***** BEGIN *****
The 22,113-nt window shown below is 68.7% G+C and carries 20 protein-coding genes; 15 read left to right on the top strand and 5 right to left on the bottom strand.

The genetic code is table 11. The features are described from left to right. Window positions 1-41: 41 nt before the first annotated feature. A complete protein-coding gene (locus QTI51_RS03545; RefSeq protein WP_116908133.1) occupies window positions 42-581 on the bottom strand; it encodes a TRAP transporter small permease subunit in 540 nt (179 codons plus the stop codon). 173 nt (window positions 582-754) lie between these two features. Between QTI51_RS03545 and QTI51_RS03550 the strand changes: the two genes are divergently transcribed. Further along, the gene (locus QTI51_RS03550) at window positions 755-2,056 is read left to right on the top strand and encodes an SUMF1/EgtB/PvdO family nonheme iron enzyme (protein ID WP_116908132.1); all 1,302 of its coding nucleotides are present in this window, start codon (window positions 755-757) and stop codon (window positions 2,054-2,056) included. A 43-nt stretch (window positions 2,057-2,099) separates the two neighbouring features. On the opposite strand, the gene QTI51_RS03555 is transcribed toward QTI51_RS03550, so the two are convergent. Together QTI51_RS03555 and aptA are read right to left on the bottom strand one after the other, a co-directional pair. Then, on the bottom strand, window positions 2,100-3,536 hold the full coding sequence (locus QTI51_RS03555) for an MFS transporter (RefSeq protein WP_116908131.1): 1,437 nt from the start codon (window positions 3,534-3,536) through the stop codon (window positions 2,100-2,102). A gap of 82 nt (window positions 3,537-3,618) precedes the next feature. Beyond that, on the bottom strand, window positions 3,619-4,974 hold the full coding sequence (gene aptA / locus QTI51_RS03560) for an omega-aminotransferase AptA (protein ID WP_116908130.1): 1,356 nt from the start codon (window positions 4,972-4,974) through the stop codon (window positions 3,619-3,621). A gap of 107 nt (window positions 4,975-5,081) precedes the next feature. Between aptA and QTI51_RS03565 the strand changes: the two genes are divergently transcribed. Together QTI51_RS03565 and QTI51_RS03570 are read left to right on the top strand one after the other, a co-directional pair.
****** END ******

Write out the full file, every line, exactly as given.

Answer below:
The 22,113-nt window shown below is 68.7% G+C and carries 20 protein-coding genes; 15 read left to right on the top strand and 5 right to left on the bottom strand.

The genetic code is table 11. The features are described from left to right. Window positions 1-41: 41 nt before the first annotated feature. A complete protein-coding gene (locus QTI51_RS03545; RefSeq protein WP_116908133.1) occupies window positions 42-581 on the bottom strand; it encodes a TRAP transporter small permease subunit in 540 nt (179 codons plus the stop codon). 173 nt (window positions 582-754) lie between these two features. Between QTI51_RS03545 and QTI51_RS03550 the strand changes: the two genes are divergently transcribed. Further along, the gene (locus QTI51_RS03550) at window positions 755-2,056 is read left to right on the top strand and encodes an SUMF1/EgtB/PvdO family nonheme iron enzyme (protein ID WP_116908132.1); all 1,302 of its coding nucleotides are present in this window, start codon (window positions 755-757) and stop codon (window positions 2,054-2,056) included. A 43-nt stretch (window positions 2,057-2,099) separates the two neighbouring features. On the opposite strand, the gene QTI51_RS03555 is transcribed toward QTI51_RS03550, so the two are convergent. Together QTI51_RS03555 and aptA are read right to left on the bottom strand one after the other, a co-directional pair. Then, on the bottom strand, window positions 2,100-3,536 hold the full coding sequence (locus QTI51_RS03555) for an MFS transporter (RefSeq protein WP_116908131.1): 1,437 nt from the start codon (window positions 3,534-3,536) through the stop codon (window positions 2,100-2,102). A gap of 82 nt (window positions 3,537-3,618) precedes the next feature. Beyond that, on the bottom strand, window positions 3,619-4,974 hold the full coding sequence (gene aptA / locus QTI51_RS03560) for an omega-aminotransferase AptA (protein ID WP_116908130.1): 1,356 nt from the start codon (window positions 4,972-4,974) through the stop codon (window positions 3,619-3,621). A gap of 107 nt (window positions 4,975-5,081) precedes the next feature. Between aptA and QTI51_RS03565 the strand changes: the two genes are divergently transcribed. Together QTI51_RS03565 and QTI51_RS03570 are read left to right on the top strand one after the other, a co-directional pair.